Mexican free-tailed bats are known for roosting in huge colonies.  The largest in the world is in Bracken Cave near San Antonio, Texas with an estimated 20 million individuals (the roosting site is under threat from a proposed 3,800 home subdivision next door). Other threats? white-nose syndrome, which has decimated an estimated 80% of the entire bat population in the northeastern United States since 2007, but has yet to appear (fortunately) on the West Coast.

The Main Event

A tour leader shows the wingspan of a Mexican free-tailed bat. (Photo by Constance Taylor)

Piling into cars and following each other’s taillights, our tour group drove into the heart of the wildlife area, the light fading as we bumped along dirt roads that cut across flooded rice fields. I marveled at the political and social maneuvering that must have occurred to create the hybrid wildlife preserve/agricultural area of YBWA.

We parked our cars next to a deep drainage ditch about 100 feet from the causeway and tumbled into loose formation. Docents toting baskets of bug repellant like airline hosts offering around hot towels wove through the crowd while Quirk pulled out her heterodyne, a.k.a. “bat detector”, an electronic device that translates frequencies too high for the human ear to hear into lower pips and squeaks we can comprehend.

“When the bats fly overhead, we’ll be able to hear them echolocate!” she called.  “If they’ve already given birth to their pups, they’ll be out about 20 minutes before the usual time to get some extra hunting in.”

And then we waited.

Nearly a half hour of mosquito-swatting later, a gap-toothed kid looked up at me and quipped, “I think the bat walk is broken.”

“Keep the faith, dude,” I grinned back. “They’re coming.”

And then, to my left: “There! There’s one!” Fingers pointed up, I swiveled my head and caught the silhouette of skittering wings beating at the sky.  “There’s another!”  To my right, another singular aerial flurry so uniquely un-bird like.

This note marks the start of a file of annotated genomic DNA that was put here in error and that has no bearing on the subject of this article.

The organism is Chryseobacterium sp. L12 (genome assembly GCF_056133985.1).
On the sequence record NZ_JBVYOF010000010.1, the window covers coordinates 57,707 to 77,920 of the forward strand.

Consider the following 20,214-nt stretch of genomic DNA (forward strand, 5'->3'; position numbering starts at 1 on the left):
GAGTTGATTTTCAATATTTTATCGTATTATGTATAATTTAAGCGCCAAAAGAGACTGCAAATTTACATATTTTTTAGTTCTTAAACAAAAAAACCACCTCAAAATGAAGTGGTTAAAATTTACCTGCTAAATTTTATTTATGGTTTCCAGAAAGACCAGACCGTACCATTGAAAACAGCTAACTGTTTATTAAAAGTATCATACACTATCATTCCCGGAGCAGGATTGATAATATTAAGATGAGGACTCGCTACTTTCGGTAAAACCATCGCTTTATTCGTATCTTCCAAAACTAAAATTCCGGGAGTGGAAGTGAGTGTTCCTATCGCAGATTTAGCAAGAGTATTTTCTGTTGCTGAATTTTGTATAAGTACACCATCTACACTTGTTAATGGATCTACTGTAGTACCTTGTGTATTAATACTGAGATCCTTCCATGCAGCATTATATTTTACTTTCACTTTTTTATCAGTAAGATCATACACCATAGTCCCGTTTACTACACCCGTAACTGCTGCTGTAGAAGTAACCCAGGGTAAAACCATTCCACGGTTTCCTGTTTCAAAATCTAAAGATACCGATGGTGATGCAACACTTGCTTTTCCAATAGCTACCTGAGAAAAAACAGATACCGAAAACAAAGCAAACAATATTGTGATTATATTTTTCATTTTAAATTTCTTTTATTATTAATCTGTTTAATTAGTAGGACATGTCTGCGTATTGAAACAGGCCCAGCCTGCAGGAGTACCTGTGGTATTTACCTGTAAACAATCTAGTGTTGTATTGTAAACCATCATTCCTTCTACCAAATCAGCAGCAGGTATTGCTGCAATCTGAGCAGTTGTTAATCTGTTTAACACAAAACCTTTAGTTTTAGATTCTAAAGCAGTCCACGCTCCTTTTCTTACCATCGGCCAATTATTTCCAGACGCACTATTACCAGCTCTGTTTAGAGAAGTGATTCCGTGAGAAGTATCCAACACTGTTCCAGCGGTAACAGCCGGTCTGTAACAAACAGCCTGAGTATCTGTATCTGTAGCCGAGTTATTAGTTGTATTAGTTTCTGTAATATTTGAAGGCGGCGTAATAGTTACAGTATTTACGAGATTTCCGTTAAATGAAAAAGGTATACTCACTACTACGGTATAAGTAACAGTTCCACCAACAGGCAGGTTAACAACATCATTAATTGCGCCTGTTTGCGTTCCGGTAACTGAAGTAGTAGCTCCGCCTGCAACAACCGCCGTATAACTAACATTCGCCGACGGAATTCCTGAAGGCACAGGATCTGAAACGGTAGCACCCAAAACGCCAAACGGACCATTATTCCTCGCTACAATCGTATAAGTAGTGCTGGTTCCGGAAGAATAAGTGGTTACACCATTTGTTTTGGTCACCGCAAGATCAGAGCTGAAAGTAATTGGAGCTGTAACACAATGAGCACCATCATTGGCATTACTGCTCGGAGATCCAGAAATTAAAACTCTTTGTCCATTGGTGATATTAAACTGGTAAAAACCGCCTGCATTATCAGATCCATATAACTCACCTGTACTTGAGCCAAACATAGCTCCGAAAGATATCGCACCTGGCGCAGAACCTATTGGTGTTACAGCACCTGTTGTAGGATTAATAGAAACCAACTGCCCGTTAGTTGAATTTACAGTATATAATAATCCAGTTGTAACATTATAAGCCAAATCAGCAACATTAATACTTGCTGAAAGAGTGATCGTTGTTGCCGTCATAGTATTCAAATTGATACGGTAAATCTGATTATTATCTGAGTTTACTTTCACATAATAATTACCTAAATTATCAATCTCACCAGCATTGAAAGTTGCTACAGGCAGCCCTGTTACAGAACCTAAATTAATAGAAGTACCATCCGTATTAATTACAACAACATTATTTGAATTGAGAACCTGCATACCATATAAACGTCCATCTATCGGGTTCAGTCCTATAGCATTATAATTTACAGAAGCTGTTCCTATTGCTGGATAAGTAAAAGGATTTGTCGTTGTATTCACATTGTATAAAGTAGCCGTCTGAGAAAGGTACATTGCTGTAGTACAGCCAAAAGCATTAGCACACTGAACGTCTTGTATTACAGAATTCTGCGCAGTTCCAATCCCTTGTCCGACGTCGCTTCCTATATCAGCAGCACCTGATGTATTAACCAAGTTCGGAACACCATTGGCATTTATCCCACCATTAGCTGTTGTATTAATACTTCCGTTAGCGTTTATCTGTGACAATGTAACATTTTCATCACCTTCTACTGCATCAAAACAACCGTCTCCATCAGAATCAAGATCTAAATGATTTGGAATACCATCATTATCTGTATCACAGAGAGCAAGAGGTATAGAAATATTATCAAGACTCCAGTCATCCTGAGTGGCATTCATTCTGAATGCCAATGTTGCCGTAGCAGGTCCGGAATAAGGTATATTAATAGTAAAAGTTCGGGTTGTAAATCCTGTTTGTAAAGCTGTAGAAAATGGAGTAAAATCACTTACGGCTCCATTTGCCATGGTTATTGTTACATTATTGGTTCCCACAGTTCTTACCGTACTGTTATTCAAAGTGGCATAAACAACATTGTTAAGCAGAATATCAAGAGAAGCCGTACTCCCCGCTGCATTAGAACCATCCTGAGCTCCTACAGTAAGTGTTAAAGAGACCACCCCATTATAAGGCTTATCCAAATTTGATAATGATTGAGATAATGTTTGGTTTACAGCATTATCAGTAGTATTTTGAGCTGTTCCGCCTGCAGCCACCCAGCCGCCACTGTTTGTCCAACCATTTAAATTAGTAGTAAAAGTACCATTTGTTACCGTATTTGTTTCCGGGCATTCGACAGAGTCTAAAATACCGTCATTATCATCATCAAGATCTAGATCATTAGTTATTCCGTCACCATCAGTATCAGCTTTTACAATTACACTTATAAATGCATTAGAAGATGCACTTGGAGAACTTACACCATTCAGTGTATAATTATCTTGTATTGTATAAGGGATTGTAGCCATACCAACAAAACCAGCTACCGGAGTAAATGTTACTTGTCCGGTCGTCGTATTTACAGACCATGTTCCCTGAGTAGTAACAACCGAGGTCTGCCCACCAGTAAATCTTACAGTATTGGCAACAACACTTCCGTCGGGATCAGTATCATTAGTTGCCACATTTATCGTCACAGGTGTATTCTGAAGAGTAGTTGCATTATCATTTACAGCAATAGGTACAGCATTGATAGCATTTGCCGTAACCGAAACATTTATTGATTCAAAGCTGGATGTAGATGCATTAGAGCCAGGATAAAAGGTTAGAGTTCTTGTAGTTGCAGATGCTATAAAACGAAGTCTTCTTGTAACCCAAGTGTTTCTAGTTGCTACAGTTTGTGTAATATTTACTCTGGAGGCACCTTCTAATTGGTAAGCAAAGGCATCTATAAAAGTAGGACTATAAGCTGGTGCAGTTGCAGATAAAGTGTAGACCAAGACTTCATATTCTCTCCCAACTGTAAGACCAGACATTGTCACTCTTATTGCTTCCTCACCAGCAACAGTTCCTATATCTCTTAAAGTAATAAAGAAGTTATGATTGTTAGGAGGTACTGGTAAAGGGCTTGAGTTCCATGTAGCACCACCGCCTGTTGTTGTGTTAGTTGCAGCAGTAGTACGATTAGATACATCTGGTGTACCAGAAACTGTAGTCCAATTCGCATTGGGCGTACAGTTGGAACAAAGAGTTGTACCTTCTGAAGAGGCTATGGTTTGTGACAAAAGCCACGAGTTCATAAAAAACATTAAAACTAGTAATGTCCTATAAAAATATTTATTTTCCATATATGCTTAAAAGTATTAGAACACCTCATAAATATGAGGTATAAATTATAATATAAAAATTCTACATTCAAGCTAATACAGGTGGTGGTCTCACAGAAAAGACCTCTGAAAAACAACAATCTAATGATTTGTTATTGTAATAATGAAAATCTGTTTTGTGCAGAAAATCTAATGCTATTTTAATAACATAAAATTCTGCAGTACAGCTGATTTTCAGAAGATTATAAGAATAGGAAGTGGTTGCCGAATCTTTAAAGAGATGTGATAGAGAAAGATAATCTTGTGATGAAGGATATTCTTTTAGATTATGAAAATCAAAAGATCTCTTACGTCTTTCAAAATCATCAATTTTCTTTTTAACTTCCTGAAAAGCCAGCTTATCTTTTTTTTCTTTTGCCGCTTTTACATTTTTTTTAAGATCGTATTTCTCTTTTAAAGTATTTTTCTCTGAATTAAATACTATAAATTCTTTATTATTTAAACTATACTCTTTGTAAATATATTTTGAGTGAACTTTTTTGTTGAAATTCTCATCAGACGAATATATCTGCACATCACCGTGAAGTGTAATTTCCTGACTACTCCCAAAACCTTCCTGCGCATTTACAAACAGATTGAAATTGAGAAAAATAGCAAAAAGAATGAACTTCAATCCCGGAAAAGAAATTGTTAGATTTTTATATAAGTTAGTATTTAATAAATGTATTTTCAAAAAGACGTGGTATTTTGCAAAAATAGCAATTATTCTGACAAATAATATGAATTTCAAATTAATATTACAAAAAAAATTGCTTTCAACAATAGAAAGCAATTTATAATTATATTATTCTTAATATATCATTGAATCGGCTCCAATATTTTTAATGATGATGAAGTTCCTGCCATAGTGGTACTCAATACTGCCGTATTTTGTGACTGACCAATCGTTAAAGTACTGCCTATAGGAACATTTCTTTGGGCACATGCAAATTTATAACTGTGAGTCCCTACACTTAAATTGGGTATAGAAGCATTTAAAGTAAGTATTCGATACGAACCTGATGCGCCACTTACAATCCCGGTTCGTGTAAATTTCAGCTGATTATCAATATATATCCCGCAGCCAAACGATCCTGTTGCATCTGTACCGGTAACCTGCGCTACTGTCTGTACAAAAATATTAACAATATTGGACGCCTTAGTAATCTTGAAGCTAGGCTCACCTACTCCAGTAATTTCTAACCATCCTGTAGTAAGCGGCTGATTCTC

And then, a gasp. Collective and unselfconscious.

I whipped my head around in time to see the bats burst from below the causeway and into the lavender evening, a blooming geyser bellowing skyward as if the bridge had sprung a leak. The heterodyne went nuts, beeping and squealing with translated noise as we stood silent and gaping.

Ribbon of bats flying from causeway. Photo: Constance Taylor
A ribbon of bats flying from causeway. (Photo by Constance Taylor)

The ribbon meandered south, the bats streaming out by the thousands.  After ten minutes of marveling at the teeming formation, I glanced down to scribble something in my notebook. Looking up mere heartbeats later, there was nothing but tranquil sky.  The bats were gone, off to terrorize insects and unwittingly keep us humans safe from the scourge of the six-legged.

“There’s going to be one more ribbon, but that was the main one,” said Quirk.  Sure enough another battalion flowed out a few minutes later, quickly whisking out of sight across the fields.

About the Author

Constance Taylor is an interpretive naturalist with the California Center for Natural History. She’s a big fan of scavengers, detritivores, and decomposers because learning about their endlessly fascinating lifestyles reminds her that magic is real and nature is crazy awesome. She is especially fond of turkey vultures and flies.